All this struggle make the thing slightly complicated and then it is conveniently forgotten that India have been one of the very few teams who actually batted well in South Africa over the years. At Centurion in 2010, despite being all out for a paltry 136 runs in the first innings, India made 459 in the second innings and bettered South Africa's first-innings totals for the remainder of the series. In 2012-13 series, India outscored the hosts in the first innings of every match to secure their best result in the nation so far – a 1-1 draw. So the statistics at least confirm one thing that the main problem is not that they can’t bat in South Africa, they have either let themselves down in the second innings or were being let down by their bowlers.

Openers need to save Kohli and Rahane from exposing to new balls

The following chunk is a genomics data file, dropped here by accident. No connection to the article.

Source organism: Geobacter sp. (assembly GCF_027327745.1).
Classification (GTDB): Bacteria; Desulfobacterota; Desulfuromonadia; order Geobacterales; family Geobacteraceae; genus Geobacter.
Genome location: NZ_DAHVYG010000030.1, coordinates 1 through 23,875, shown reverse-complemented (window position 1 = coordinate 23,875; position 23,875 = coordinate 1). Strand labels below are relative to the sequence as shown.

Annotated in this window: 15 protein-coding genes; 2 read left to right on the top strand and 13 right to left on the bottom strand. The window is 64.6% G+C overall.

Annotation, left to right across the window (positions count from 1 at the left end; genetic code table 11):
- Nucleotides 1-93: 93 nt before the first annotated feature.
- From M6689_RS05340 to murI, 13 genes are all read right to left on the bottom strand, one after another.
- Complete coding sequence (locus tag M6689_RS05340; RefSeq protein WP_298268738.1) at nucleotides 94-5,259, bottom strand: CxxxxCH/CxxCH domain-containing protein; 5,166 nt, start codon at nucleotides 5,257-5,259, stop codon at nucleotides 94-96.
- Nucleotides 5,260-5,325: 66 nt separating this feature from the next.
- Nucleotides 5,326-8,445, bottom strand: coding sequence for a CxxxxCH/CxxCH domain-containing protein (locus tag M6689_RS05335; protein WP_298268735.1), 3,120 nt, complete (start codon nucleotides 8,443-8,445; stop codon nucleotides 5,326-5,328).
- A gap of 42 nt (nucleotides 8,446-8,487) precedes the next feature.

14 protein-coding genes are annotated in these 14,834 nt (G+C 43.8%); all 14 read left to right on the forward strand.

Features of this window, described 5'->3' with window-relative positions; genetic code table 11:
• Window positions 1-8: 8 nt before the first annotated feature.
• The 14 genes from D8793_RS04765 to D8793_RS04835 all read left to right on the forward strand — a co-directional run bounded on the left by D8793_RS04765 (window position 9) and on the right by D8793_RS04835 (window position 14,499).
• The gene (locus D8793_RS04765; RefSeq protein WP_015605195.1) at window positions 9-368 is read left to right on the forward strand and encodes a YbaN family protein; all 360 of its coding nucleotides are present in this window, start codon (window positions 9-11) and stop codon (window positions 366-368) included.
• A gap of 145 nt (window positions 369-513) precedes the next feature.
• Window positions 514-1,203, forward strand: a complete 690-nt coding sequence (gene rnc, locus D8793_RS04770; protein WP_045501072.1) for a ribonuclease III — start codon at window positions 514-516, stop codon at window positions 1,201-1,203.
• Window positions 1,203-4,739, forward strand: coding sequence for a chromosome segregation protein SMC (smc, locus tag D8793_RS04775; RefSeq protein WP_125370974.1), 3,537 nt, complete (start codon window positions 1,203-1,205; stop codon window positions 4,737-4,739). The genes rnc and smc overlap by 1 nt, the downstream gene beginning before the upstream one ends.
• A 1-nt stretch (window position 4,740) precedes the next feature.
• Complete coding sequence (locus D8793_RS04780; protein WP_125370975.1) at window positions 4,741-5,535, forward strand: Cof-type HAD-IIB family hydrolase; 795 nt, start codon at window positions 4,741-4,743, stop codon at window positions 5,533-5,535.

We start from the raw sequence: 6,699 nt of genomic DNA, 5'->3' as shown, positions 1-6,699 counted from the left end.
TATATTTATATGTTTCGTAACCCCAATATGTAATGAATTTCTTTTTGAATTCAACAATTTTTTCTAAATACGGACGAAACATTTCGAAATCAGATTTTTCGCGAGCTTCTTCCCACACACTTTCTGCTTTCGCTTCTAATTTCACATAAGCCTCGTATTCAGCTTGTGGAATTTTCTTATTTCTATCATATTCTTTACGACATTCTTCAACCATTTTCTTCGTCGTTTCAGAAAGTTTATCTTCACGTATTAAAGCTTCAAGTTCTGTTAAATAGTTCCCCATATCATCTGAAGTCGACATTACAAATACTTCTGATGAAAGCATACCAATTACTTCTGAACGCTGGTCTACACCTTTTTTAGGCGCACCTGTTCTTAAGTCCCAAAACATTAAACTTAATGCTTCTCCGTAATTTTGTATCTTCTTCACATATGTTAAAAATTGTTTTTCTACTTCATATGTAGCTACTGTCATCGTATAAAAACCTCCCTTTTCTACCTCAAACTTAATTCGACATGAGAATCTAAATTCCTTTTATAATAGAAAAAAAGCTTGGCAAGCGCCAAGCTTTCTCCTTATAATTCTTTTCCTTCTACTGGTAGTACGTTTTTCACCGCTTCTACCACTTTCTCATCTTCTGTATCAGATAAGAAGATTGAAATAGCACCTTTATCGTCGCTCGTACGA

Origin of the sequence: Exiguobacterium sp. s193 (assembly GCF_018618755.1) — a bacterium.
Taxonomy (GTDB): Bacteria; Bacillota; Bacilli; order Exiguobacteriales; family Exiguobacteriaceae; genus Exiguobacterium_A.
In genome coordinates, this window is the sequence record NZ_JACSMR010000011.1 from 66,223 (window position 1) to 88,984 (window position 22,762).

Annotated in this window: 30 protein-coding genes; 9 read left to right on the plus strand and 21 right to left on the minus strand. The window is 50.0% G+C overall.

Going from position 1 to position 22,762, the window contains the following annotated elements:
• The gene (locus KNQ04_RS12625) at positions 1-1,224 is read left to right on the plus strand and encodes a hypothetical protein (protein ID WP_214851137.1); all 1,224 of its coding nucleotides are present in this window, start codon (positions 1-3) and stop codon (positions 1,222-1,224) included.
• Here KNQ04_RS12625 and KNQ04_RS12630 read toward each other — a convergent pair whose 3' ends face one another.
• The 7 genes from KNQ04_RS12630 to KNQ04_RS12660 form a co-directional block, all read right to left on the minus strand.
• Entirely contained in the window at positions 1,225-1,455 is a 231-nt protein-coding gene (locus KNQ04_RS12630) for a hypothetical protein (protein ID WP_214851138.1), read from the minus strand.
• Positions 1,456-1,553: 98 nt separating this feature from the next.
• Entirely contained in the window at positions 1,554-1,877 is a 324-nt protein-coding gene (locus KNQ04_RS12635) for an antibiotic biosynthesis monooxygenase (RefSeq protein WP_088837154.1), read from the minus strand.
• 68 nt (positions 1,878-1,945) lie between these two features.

Since taking over the role of India’s Test No.4 after Sachin Tendulkar retired from Test cricket, Virat Kohli has been the most prolific batsman at the position, having averaged a brilliant 62.04 runs and that is five runs higher than Steve Smith who averages 57.38 while batting at No.4. Interestingly, Kohli has achieved these colossal numbers despite having two utterly forgettable series in between – a trip to England in 2014 and a home series against Australia. That’s why as much as India need him to come out on top of the opposition attacks, the team also need Murali Vijay and Cheteshwar Pujara to shield him from the new ball.